Ripples #1272: Look Up!


A new perspective may be waiting for you…remember to look up.
-Debra Solomon, written and shared by Debra in Wisconsin (whose random decision to try a new route on her usual drive between work and home radically improved an otherwise ordinary moment)


Our earth is round, and, among other things, that means that you and I can hold completely different points of view and both be right. The difference of our positions will show stars in your window I cannot even imagine. Your sky may burn with light, while mine, at the same moment, spreads beautiful to darkness. Still we must choose how we separately corner the circling universe of our experience. Once chosen, our cornering will determine the message of any star and darkness we encounter.
-June Jordan, shared via James Clear


This week’s news included an ever-deepening mess around government funding, political leadership, and that pesky, ever-widening gap in affective polarization (not just a difference in how people of different political perspectives view certain issues, but a disturbing increase in the rate of how much we hate the other side).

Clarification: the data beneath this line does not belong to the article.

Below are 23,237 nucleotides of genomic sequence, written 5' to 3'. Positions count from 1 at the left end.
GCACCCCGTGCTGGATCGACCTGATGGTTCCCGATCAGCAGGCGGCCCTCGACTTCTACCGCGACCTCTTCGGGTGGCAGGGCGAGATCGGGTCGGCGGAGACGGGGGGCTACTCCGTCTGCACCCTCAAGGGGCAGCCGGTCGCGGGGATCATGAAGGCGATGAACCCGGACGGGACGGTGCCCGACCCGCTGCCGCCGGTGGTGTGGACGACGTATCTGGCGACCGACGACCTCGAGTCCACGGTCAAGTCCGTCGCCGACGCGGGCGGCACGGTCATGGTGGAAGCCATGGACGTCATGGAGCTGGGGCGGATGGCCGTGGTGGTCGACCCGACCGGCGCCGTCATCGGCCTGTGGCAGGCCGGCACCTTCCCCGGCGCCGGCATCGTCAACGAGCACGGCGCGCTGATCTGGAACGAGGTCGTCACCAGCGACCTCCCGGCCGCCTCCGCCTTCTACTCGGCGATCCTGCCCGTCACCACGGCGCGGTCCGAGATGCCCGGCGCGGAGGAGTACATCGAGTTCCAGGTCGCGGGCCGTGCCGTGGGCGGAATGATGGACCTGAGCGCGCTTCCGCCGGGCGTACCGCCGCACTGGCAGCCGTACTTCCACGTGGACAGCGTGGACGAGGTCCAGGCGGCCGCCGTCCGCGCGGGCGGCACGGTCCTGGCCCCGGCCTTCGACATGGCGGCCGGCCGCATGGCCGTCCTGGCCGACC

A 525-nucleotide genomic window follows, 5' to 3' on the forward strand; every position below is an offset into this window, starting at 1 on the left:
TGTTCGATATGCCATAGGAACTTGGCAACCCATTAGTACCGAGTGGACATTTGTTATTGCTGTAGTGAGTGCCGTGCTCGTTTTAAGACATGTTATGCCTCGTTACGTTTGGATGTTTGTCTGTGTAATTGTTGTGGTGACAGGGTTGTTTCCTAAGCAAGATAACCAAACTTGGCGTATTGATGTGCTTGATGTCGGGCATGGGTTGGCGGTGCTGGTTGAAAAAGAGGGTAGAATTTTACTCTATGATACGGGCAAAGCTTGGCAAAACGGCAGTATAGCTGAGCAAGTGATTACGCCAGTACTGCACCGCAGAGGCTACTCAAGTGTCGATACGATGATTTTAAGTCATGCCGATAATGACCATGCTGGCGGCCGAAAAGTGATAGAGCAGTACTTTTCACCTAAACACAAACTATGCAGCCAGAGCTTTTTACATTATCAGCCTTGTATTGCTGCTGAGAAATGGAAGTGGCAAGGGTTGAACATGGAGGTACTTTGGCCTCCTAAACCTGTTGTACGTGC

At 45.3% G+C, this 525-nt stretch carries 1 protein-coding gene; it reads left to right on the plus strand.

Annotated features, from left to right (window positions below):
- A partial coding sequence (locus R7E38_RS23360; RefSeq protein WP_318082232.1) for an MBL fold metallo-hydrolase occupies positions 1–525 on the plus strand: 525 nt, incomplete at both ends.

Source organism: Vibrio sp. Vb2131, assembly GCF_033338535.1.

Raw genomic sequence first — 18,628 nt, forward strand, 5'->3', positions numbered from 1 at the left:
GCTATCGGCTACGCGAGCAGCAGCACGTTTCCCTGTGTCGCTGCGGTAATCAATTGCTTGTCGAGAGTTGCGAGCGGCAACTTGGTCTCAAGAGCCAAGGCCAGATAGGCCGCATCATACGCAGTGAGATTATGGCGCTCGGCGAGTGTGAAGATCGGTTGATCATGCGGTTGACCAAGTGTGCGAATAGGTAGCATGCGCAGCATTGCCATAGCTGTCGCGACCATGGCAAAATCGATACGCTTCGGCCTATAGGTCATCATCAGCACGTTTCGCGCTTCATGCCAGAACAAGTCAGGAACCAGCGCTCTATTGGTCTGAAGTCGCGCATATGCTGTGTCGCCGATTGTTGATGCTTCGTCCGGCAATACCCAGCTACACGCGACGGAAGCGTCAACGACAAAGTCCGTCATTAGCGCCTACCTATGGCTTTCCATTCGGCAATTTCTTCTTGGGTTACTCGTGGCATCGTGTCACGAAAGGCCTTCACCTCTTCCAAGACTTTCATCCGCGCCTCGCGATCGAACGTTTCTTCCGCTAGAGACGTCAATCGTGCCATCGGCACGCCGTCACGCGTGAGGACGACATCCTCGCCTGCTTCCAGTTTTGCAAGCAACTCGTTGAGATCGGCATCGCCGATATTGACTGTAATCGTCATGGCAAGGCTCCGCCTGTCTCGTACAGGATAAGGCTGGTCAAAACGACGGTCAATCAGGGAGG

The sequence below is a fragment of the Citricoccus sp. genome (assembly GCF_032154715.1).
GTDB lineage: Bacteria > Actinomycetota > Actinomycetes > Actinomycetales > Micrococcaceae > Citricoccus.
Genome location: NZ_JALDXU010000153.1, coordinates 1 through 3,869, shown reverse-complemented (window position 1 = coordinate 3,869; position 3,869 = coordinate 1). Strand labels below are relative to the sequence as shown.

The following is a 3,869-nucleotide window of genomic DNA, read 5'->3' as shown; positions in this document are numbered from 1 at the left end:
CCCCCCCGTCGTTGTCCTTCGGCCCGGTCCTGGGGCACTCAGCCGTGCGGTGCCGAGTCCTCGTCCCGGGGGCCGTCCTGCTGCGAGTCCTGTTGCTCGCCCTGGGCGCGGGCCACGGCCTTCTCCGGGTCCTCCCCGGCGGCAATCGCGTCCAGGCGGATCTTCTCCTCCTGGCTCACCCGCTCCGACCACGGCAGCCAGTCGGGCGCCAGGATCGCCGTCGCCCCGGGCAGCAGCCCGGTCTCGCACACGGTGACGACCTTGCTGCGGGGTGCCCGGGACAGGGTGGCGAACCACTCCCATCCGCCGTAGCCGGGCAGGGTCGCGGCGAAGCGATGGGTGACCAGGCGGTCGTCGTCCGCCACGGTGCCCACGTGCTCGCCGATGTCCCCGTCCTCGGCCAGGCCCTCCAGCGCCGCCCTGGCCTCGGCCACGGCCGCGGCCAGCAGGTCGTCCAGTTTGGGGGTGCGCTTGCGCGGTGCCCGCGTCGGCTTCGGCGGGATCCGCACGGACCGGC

The bad news is that there is no immediate end in sight, and things are likely to get worse before they start getting better. The good news is that despite all this polarization, there are still plenty of places (schools, workplaces, community organizations, etc.) where people of divergent political view points are able to come together and focus on a commonly held mission, purpose, and/or meaning.

Plenty of times we do this by ignoring our differences or even pretending like they don’t exist. I occasionally use these strategies myself and I can see why they are helpful: they avoid that pesky cognitive dissonance that pops up when we realize someone we _______ (like, respect, trust, etc.) is one of “those people” or has certain views that are vastly different than our own.

AND: I think sometimes it can be useful to Look Up! Noticing the differences that exist among some of our friends, classmates, neighbors, and coworkers reminds us of our shared humanity, and it might make it easier to have some of the challenging conversations and actions that need to take place before we can find out way back to cooperating on some of the big stuff that we need to focus on.


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